The judicial review into interpretations of the Waste Framework Directive and the implications for mixed household collections has been put back six months while Defra and the Welsh Government reconsider their position.
The High Court in Cardiff has agreed that proceedings brought by members of the Campaign for Real Recycling (CRR) and due to be heard on 13 December will be stayed until 13 June next year.
CRR claimed the defendants had reconsidered the wording of Regulation 13 of the Waste (England and Wales) Regulations 2011 and decided that it needed amendment.
Defra’s interpretation of the directive had allowed councils to carry on with mixed collections, but CRR claimed the use of commingling was “contrary to the wording and the spirit of the WFD”.
A Defra spokesman said: “We’ve agreed to review and amend the relevant waste legislation and as a result the court agreed there would be no purpose served by proceeding with the hearing next week. In reviewing the legislation we want councils to be able to work with their residents on delivering the types of collections they want, while making sure good quality recycling is collected.”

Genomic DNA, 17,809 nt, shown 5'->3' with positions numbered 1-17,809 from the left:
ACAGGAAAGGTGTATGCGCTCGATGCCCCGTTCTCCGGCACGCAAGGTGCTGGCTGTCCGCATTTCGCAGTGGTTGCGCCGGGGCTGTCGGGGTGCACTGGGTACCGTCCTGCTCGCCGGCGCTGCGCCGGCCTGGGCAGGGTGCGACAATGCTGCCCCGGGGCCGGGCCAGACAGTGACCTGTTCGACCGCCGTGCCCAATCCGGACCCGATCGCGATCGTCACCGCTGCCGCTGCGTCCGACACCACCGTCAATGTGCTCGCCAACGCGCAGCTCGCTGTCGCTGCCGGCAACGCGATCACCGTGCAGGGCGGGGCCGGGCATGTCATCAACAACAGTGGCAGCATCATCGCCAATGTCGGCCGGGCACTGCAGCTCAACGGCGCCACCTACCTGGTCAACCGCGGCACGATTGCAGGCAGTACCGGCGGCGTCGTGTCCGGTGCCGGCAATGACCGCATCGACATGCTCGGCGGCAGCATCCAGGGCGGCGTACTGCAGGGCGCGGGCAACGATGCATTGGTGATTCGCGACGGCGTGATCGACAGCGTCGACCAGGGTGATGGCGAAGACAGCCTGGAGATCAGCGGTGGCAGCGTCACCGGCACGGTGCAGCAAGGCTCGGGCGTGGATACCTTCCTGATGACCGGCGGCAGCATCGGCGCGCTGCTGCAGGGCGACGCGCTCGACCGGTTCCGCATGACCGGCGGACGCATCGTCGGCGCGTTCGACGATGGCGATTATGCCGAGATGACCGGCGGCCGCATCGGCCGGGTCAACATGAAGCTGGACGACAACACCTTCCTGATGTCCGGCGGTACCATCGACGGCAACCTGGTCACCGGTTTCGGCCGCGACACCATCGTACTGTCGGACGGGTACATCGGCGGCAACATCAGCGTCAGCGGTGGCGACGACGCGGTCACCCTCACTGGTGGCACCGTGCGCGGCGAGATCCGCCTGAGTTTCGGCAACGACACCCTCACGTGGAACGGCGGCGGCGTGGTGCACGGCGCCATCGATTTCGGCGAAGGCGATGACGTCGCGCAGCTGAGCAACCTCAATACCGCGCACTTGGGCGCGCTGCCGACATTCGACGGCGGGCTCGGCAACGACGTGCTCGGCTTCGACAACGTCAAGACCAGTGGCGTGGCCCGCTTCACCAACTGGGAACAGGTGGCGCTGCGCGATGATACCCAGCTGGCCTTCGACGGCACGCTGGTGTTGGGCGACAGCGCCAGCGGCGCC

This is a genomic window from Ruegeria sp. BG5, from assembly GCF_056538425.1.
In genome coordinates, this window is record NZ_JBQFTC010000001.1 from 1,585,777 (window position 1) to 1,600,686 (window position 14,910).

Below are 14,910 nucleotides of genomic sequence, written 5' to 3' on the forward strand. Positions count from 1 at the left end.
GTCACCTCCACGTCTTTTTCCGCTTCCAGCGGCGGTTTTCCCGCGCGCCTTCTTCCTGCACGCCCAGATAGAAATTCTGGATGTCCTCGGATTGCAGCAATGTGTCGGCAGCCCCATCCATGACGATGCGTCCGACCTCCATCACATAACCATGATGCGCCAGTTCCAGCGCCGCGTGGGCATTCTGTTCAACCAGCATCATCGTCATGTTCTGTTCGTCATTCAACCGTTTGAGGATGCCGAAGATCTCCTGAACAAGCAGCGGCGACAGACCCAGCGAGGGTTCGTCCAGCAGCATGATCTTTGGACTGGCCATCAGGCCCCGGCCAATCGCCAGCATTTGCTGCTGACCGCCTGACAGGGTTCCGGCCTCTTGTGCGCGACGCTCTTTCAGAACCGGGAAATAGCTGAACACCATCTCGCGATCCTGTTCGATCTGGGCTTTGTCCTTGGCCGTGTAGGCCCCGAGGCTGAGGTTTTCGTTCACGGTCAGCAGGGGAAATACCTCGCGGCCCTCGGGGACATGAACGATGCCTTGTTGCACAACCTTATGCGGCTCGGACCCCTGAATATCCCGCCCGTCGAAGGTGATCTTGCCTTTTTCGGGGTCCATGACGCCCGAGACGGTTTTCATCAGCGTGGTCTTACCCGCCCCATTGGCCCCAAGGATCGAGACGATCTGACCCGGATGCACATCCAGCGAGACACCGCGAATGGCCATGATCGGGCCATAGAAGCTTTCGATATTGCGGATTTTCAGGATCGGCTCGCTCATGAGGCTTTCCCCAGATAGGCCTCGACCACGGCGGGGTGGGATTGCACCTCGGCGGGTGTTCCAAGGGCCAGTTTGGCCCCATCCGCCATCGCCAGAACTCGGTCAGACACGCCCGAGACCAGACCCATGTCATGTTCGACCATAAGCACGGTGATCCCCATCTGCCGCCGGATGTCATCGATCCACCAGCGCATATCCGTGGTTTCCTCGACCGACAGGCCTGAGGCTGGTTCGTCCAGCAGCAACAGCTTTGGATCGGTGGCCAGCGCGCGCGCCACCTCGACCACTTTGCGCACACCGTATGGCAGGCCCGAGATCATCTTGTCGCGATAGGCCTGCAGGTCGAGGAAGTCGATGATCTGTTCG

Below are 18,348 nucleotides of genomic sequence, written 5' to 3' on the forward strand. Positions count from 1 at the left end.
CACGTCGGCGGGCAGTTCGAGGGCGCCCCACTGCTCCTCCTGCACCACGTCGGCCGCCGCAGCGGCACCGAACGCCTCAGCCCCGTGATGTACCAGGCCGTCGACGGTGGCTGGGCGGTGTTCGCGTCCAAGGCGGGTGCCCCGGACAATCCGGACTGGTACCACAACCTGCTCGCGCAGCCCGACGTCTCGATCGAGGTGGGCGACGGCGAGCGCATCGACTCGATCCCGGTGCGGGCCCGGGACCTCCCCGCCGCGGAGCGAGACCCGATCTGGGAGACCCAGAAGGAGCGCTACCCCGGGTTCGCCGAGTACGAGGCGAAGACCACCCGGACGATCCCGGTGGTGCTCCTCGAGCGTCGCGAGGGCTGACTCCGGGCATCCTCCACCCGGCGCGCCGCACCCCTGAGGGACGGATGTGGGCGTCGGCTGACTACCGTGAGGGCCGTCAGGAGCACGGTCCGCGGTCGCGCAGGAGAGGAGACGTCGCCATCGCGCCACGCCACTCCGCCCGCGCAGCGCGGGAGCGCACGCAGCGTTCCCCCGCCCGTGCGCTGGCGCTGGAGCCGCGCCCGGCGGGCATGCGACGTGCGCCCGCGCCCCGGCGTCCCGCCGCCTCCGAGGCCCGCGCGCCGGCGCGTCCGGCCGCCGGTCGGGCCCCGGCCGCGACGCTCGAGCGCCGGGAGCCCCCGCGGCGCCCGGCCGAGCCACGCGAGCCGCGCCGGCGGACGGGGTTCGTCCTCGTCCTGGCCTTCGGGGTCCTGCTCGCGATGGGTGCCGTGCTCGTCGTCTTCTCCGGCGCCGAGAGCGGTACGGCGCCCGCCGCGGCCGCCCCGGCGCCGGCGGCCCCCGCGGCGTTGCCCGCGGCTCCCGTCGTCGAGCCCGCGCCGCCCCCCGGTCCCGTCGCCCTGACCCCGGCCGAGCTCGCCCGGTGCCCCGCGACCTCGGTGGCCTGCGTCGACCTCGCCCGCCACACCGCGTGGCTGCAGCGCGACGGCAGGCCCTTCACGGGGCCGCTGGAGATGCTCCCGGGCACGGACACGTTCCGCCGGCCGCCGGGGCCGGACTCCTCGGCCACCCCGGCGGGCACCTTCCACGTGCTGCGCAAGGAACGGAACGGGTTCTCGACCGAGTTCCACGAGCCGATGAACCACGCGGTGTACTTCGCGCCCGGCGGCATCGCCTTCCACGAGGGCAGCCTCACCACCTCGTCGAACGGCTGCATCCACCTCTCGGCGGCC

CRR chair Mal Williams, top, said: “This adjournment was not our choice in taking the review forward. We would have preferred simply to have the contradictory paragraph 13(2) removed from the regulations by the judge. This matter could have been settled by Christmas.
“Alongside material quality improvement, our other objective in bringing the review was to achieve greater clarity for all stakeholders. That it is not complete will cause more uncertainty for local authorities, contractors and commercial customers.”
Williams anticipated the proximity of the date of the new hearing to Parliamentary and Welsh Government recesses could further delay the review.
“We don’t know how or whom Defra intends to consult in the redrafting,” he added. “We do expect Defra to approach the issue of redrafting the regulations with a long-term view, working with the whole UK supply chain, starting with the UK reprocessing companies that buy the collected materials and that brought this judicial review, to maximise value from recyclable materials.”